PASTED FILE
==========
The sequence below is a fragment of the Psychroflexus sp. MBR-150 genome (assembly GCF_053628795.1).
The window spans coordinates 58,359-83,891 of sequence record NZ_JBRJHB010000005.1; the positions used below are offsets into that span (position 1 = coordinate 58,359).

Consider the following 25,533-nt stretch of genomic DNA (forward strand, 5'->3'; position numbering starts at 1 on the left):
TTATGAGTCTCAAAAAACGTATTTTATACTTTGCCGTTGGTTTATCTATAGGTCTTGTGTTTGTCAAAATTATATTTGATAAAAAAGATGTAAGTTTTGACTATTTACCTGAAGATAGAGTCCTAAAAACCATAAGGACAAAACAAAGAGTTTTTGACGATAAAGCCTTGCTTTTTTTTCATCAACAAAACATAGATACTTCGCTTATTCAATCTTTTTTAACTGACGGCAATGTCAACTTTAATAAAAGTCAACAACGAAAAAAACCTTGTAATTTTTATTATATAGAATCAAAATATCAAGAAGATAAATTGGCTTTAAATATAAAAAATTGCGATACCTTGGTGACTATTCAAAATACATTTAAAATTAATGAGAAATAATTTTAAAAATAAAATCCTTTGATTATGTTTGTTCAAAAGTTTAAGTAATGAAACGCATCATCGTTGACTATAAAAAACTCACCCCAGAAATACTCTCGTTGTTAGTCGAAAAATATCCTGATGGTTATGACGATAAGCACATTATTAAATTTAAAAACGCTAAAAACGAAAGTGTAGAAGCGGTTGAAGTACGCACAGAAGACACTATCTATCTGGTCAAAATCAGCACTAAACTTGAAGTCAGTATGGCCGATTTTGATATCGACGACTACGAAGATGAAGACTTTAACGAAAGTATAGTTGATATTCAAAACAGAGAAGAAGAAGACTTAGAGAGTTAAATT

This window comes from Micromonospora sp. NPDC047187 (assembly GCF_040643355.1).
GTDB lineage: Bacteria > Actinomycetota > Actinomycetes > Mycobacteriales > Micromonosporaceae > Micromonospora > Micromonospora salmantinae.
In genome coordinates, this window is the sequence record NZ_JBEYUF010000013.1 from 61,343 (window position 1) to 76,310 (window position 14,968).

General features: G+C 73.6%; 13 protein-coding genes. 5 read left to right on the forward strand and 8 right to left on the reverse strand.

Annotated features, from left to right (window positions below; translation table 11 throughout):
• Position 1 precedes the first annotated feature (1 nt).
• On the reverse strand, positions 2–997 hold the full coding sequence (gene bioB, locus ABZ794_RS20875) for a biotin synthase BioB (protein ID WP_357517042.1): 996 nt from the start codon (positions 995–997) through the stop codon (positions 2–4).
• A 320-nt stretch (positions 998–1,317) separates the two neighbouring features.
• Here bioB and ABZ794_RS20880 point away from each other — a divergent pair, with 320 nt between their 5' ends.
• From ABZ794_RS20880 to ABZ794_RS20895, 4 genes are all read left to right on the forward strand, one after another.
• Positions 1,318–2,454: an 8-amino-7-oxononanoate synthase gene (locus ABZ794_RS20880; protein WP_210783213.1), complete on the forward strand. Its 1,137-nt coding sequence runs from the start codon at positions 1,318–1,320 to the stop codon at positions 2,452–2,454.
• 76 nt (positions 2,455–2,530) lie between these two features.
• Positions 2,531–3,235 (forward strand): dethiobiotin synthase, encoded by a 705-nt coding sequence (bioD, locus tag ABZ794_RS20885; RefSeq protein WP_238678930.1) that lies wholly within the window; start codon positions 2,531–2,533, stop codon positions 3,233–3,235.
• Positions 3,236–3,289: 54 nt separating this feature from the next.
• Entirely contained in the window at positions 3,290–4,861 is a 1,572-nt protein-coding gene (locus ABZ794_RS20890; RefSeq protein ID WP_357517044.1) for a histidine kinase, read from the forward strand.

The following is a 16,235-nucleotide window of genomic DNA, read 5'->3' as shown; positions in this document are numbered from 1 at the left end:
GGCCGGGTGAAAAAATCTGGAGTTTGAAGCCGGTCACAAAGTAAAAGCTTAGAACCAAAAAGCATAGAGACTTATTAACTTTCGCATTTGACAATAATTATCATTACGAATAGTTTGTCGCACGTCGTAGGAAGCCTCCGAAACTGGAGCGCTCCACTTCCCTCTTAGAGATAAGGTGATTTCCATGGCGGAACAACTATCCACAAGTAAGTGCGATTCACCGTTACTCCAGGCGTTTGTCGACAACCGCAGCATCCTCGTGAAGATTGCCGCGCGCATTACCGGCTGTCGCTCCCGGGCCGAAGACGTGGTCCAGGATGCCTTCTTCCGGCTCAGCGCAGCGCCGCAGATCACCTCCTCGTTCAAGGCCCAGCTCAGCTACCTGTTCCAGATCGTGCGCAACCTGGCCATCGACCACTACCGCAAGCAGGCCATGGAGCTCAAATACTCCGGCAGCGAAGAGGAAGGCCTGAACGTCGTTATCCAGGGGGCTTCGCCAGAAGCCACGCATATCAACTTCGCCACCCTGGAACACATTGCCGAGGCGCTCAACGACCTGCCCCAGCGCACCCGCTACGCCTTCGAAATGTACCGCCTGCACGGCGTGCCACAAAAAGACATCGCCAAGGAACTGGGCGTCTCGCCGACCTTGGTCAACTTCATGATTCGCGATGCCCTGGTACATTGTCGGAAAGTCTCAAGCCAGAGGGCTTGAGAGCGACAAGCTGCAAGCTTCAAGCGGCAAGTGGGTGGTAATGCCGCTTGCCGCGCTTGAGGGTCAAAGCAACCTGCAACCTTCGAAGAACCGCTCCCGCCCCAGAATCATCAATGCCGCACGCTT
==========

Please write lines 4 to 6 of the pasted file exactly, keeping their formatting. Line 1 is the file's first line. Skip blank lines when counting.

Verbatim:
TTATGAGTCTCAAAAAACGTATTTTATACTTTGCCGTTGGTTTATCTATAGGTCTTGTGTTTGTCAAAATTATATTTGATAAAAAAGATGTAAGTTTTGACTATTTACCTGAAGATAGAGTCCTAAAAACCATAAGGACAAAACAAAGAGTTTTTGACGATAAAGCCTTGCTTTTTTTTCATCAACAAAACATAGATACTTCGCTTATTCAATCTTTTTTAACTGACGGCAATGTCAACTTTAATAAAAGTCAACAACGAAAAAAACCTTGTAATTTTTATTATATAGAATCAAAATATCAAGAAGATAAATTGGCTTTAAATATAAAAAATTGCGATACCTTGGTGACTATTCAAAATACATTTAAAATTAATGAGAAATAATTTTAAAAATAAAATCCTTTGATTATGTTTGTTCAAAAGTTTAAGTAATGAAACGCATCATCGTTGACTATAAAAAACTCACCCCAGAAATACTCTCGTTGTTAGTCGAAAAATATCCTGATGGTTATGACGATAAGCACATTATTAAATTTAAAAACGCTAAAAACGAAAGTGTAGAAGCGGTTGAAGTACGCACAGAAGACACTATCTATCTGGTCAAAATCAGCACTAAACTTGAAGTCAGTATGGCCGATTTTGATATCGACGACTACGAAGATGAAGACTTTAACGAAAGTATAGTTGATATTCAAAACAGAGAAGAAGAAGACTTAGAGAGTTAAATT

This window comes from Micromonospora sp. NPDC047187 (assembly GCF_040643355.1).
GTDB lineage: Bacteria > Actinomycetota > Actinomycetes > Mycobacteriales > Micromonosporaceae > Micromonospora > Micromonospora salmantinae.